CAMP MINDEN — The incinerator that will be used to dispose of millions of pounds of M6 propellant currently stored at Camp Minden is on its way to Webster Parish.

The incinerator as it was transported from MJ&H Fabrication, Inc. to the Port of Catoosa in Oklahoma. Courtesy Photo/MJ&H Fabrication
The incinerator as it was transported from MJ&H Fabrication, Inc. to the Port of Catoosa in Oklahoma. Courtesy Photo/MJ&H Fabrication

The incinerator began its journey on Dec. 14 from MJ&H Fabrication, Inc in Ponca City, Oklahoma.

Crews work to move power lines and stoplights to clear a path for the 436,000 pound, 27.5 foot high and 180-foot long explosion chamber to travel to the Port of Catoosa in Oklahoma on Dec. 14.  Rolf Clements/The Ponca City News
Crews work to move power lines and stoplights to clear a path for the 436,000 pound, 27.5 foot high and 180-foot long explosion chamber to travel to the Port of Catoosa in Oklahoma on Dec. 14. Rolf Clements/The Ponca City News

After days of snaking through the streets of Oklahoma, Gary Harvey, president of MJ&H, said the chamber was loaded onto a barge Tuesday, Dec. 22 at the Port of Catoosa in Tulsa, Oklahoma.

The massive chamber is expected to take 20 days to travel down the Red River to the Natchitoches Parish Port.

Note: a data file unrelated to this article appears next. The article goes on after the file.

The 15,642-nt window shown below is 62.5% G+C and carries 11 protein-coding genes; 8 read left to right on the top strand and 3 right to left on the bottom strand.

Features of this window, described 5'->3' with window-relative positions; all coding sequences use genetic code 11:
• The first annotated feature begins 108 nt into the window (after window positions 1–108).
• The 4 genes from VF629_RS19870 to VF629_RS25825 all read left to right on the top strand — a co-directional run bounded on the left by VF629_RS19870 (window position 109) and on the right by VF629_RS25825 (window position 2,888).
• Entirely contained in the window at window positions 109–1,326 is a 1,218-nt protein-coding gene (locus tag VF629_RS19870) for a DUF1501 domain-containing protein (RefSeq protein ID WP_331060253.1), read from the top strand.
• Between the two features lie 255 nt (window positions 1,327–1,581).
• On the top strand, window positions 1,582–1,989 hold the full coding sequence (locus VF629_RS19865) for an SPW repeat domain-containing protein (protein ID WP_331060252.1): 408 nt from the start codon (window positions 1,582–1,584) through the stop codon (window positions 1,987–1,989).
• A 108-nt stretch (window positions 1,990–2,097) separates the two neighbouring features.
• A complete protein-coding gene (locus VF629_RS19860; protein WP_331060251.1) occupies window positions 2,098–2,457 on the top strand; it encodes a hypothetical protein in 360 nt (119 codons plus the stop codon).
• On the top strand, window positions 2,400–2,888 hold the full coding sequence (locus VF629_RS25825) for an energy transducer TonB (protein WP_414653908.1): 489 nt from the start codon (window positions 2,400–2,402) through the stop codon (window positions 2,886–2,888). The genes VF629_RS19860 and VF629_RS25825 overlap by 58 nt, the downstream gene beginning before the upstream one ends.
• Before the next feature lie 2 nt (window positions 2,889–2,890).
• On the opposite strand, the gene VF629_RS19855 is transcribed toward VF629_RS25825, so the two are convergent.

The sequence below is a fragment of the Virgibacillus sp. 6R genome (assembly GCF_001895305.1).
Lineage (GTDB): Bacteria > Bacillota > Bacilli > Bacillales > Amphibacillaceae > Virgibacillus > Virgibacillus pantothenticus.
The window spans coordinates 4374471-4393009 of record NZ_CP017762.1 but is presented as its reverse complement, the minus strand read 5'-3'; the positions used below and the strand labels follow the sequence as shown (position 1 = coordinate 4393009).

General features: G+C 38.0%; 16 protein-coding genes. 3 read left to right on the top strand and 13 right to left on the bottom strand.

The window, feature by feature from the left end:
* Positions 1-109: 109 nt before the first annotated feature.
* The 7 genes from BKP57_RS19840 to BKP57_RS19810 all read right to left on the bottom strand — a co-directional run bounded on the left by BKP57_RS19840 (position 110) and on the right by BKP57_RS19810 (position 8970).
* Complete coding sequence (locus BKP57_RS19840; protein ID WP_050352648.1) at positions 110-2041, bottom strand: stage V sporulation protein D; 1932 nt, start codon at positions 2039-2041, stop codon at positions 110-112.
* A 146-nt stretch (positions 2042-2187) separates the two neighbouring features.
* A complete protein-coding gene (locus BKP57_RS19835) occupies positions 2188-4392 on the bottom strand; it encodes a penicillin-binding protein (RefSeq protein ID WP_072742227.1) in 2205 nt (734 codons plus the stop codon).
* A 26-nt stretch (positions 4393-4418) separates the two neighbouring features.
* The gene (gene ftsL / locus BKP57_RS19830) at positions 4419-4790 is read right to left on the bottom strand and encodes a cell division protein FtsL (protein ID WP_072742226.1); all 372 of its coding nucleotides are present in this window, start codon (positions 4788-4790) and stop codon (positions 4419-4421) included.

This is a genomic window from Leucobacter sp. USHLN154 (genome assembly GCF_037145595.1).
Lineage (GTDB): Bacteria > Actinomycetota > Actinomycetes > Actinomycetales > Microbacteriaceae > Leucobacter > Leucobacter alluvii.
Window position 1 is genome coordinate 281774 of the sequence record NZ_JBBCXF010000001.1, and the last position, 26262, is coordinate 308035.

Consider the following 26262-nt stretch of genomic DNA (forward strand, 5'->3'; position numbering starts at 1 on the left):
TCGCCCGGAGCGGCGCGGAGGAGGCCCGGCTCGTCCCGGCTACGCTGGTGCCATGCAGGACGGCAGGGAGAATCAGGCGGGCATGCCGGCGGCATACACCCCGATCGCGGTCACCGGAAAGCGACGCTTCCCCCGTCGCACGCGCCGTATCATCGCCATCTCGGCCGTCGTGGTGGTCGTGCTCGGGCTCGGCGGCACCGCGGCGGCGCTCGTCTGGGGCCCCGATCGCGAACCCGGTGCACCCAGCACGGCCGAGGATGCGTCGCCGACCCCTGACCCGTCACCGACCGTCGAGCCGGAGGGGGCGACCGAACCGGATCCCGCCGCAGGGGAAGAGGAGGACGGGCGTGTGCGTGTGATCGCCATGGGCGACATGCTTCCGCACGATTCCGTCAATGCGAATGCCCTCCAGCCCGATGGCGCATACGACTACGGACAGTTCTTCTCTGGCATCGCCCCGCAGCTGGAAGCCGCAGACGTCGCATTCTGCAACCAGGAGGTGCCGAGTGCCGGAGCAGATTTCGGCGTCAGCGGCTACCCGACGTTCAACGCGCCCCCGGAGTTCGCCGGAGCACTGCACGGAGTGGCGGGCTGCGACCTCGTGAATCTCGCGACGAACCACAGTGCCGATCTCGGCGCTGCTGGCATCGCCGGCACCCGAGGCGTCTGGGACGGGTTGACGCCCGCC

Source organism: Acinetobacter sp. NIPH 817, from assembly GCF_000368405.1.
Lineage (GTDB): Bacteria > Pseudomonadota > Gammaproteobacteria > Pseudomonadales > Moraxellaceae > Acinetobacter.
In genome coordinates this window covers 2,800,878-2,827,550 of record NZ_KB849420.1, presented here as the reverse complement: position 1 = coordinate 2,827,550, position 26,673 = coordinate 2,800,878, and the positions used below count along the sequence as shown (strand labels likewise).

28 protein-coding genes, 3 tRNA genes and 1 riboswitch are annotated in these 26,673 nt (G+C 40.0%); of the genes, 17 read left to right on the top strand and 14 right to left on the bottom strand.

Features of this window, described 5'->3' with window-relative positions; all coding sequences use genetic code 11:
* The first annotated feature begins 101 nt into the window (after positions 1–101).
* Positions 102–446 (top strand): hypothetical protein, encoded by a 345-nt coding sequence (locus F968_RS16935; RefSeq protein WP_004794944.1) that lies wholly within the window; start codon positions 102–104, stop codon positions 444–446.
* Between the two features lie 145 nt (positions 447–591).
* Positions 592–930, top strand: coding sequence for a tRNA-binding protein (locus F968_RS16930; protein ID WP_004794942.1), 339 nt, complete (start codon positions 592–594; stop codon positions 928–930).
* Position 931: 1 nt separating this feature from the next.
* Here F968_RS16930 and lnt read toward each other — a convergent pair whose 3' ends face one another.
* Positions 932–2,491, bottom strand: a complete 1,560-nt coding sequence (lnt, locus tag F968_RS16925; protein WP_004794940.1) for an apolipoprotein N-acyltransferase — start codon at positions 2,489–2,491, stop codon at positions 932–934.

The chamber, which is more than 100 feet long and weighs 436,000 pounds, will then be unloaded and driven to Camp Minden. It’s expected to arrive at the destruction site on Jan. 8, 2016.

Officials have said there will be traffic delays as the incinerator is trucked north. It took four days to travel 65 miles in Oklahoma on a special trailer that had 96 wheels.

The State of Louisiana entered into a contract with Explosive Service International on June 17, 2015, to conduct the destruction of approximately 15,687,247 pounds of M6 propellant and approximately 320,890 pounds of Clean Burning Igniter currently stored at Camp Minden.

The initial contract was for $19,292,648 million and is expected to be increased to $34-$35 million to account for the additional requirements set forth by the Environmental Protection Agency.

The amount is based on receipt of additional funding that comes from the U.S. Treasury’s Judgment Fund on behalf of the U.S. Army for the work, National Guard officials said.

The incinerator will be part of a contained burn chamber destruction method in which the chamber will be connected to an environmental system.

M6 will be loaded into the chamber and burned in increments of up to 880 pounds at a time, Dean Schellhase, with Explosive Service International said.

Once the M6 goes through the burn chamber and the pollution abatement system, he says the air coming from the stacks will be cleaner than hospital air.

Feb. 27, 2016 is the target date for the first live fire to burn the propellant. The project is expected to be completed in February 2017.